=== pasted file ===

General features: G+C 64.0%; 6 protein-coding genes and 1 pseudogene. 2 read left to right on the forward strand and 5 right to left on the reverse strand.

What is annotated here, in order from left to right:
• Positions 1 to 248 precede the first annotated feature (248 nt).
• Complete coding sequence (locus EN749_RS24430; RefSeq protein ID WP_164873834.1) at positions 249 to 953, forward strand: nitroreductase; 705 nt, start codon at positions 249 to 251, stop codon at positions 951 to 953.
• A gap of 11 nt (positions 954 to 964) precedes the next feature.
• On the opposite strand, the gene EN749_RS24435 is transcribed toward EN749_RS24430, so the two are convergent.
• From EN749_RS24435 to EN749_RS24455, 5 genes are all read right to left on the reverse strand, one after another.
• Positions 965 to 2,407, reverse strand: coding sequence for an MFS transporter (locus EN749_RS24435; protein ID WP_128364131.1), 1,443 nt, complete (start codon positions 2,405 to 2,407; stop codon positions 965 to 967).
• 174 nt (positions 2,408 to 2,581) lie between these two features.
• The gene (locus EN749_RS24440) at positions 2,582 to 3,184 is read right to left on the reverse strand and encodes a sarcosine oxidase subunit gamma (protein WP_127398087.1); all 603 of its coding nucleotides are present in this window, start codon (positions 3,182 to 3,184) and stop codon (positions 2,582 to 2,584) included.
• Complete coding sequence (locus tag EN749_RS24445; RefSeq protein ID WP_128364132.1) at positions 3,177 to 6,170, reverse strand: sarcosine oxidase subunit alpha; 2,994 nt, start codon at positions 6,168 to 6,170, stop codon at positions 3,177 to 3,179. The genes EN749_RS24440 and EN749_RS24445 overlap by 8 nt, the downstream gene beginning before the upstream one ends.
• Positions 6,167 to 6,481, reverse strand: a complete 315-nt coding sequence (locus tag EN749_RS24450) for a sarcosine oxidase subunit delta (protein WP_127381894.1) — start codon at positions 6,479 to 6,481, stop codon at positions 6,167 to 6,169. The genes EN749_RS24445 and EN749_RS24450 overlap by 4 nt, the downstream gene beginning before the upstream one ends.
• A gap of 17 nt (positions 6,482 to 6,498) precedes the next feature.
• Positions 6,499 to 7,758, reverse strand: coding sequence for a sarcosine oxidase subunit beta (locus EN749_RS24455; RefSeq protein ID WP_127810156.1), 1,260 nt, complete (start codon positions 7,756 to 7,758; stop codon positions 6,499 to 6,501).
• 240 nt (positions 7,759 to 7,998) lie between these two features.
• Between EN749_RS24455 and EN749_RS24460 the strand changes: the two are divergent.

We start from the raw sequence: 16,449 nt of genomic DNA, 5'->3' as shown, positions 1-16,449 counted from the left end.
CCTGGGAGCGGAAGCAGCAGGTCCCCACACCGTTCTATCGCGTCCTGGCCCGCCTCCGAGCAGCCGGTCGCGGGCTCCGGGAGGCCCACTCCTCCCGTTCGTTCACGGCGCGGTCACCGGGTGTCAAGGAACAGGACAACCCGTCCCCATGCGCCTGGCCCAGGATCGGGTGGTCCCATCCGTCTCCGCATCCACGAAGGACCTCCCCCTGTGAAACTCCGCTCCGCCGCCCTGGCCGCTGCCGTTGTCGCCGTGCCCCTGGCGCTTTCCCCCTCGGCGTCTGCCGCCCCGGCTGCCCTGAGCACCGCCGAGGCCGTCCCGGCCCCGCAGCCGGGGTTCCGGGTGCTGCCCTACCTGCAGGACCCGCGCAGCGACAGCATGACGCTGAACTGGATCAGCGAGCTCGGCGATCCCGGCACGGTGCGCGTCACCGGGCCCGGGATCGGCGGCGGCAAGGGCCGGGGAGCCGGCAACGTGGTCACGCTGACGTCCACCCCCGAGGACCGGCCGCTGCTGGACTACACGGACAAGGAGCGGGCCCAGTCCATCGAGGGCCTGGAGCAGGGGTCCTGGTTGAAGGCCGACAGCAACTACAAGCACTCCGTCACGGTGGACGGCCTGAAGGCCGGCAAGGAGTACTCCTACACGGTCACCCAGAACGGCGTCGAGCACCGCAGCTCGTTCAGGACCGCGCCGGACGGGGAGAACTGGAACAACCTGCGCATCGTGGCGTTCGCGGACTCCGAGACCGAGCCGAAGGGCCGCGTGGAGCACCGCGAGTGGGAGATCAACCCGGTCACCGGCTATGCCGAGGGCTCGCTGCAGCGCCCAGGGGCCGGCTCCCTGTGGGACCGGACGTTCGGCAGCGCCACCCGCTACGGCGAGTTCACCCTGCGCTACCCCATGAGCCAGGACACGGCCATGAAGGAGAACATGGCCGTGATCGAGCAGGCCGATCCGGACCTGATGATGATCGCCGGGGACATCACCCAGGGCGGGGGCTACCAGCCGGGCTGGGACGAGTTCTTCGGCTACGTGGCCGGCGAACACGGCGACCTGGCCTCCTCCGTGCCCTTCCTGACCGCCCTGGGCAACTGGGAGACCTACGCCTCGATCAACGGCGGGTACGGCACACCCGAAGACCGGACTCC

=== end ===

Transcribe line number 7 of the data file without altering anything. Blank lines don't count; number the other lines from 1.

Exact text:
• From EN749_RS24435 to EN749_RS24455, 5 genes are all read right to left on the reverse strand, one after another.